Workers at the Starbucks on Maple voting on whether to form a union

At the Maple Street Starbucks on Thursday morning (June 2), amid patrons with baby strollers and sleek laptops, union organizers and supporters held a “sip in” for the coffeehouse workers. Those workers are holding a union election this Friday and Saturday. If the vote passes, the store at 7700 Maple St. will be the first unionized Starbucks in Louisiana, part of a spate of newly unionized Starbucks across the country. At the sip-in, the organizers invited supporters to sit in the cafe and hold signs for the workers to boost morale in anticipation of the upcoming election.

Lusher Charter School will be renamed The Willow School

After decades of heated controversy that boiled over in recent years, the Lusher Charter School board has chosen a name to replace that of avowed White supremacist Robert Mills Lusher. The highly ranked public school educating kindergarteners through 12th-graders will become The Willow School. The name is a nod to the Willow Street building where the school began educating students in 1917 and where the elementary students are still educated. The Orleans Parish School Board renamed the building itself for Dr. Everett J. Williams Jr., the first Black superintendent of the city’s public school system. Robert Mills Lusher was a Reconstruction-era state school superintendent who promoted and instituted racial segregation in public schools.

Lusher halts its renaming process after threat of Open Meetings Law litigation, The Lens reports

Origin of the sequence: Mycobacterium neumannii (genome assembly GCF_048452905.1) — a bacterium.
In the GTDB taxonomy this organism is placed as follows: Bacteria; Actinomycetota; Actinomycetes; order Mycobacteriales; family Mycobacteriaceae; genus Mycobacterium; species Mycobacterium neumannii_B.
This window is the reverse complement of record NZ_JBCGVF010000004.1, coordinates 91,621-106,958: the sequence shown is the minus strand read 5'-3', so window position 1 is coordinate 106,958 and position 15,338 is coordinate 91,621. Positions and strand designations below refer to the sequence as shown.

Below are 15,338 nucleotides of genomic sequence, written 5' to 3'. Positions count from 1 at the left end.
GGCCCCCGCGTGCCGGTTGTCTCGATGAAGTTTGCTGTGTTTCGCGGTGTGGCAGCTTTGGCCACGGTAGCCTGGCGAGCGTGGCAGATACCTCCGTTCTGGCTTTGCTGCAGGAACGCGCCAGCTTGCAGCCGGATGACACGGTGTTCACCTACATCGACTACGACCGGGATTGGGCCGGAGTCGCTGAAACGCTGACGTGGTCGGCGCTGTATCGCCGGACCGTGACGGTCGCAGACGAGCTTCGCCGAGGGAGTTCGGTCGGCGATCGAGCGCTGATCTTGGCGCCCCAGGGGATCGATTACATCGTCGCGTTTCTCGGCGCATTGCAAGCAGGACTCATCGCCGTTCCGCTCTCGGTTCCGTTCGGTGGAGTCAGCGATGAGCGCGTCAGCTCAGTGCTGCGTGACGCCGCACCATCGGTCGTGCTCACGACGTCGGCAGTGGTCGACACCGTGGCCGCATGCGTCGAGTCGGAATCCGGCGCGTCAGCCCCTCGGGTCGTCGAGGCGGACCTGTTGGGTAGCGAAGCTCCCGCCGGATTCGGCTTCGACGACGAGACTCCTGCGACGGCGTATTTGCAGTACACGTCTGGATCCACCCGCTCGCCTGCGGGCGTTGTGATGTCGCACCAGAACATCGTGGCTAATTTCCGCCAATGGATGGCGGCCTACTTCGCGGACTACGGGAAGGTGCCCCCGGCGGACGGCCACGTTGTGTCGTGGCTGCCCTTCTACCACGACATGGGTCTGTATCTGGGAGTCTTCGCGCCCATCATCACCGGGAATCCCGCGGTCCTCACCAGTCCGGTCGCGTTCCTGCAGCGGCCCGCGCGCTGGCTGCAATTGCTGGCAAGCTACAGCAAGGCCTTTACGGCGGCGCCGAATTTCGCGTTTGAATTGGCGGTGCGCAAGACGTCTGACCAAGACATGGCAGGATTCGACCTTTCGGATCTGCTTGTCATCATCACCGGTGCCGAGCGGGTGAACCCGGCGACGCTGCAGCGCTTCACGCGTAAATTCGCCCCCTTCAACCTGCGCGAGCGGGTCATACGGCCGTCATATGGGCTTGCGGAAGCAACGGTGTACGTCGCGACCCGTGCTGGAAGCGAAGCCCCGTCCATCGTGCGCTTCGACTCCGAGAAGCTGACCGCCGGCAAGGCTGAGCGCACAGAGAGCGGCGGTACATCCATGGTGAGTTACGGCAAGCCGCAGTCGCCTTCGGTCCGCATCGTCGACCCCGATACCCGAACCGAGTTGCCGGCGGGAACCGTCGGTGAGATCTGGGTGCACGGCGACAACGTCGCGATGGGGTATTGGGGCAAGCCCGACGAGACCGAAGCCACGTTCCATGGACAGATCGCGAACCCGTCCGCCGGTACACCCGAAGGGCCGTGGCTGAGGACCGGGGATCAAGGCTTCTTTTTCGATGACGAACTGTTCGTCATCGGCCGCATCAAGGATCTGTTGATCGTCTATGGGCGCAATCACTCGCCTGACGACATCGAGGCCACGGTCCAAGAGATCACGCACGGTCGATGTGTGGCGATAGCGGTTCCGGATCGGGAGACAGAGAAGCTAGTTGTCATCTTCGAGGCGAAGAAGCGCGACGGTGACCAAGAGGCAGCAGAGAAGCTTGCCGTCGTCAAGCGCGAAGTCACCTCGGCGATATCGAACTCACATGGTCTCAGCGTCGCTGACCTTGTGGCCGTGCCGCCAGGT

The Lusher Charter School board suspended its renaming effort after an attorney for a group of Lusher parents, alumni and students warned of pending litigation over alleged violations of the state’s Open Meetings Law, The Lens has reported. The board had formed a study group that met privately to come up with names to replace that of Robert Mills Lusher, an avowed segregationist and Confederate official, but received public pushback on the recommended names at a recent board meeting, where board members voted to form another study group.

Lusher board puts off name change, rejects naming school after Jeanne Marie Lusher 

After years of controversy and debate, the board governing Lusher Charter School officially voted on Thursday to change the school’s name to … something to be decided. 

At an emotional meeting that lasted almost four hours with 90 public comments, the Lusher board voted against renaming the school after pediatric oncologist Jeanne Marie Lusher. The four board members who opposed keeping “Lusher” in the name were Alysia Loshbaugh, Rachel Wisdom, Kiki Huston and George Wilson, while the two members willing to consider it were Brenda Bourne and Gary Solomon.  

“We are not the name. We are the community. We are the students. We are the faculty,” Wisdom said.

Viewpoint: Charter school is perpetuating Robert Mills Lusher’s racist legacy

By Corinne A. Williams, guest columnist

The pandemic along with the racial reckoning in our country and, most recently, Hurricane Ida have all put New Orleans’ kids in a position to experience a collective trauma — much like people my age experienced after Hurricane Katrina. In addition to traumas already thrust upon them, children attending Lusher Charter School are attuned to many internal school-related traumas. Their school leaders have put their best interests last for one of the simplest things that they have control over: the name of their school. Lusher Charter School is named for Robert Mills Lusher, a Confederate tax collector, segregationist and unabashed member of the Crescent City White League. By today’s standards and any anti-racist standard, Mr. Lusher would be someone who should be unequivocally rejected as a person to name anything after.

Registration is open for Grow Dat Youth Farm produce boxes (sponsored)

Sign up to pick up a box of produce at the farm each week.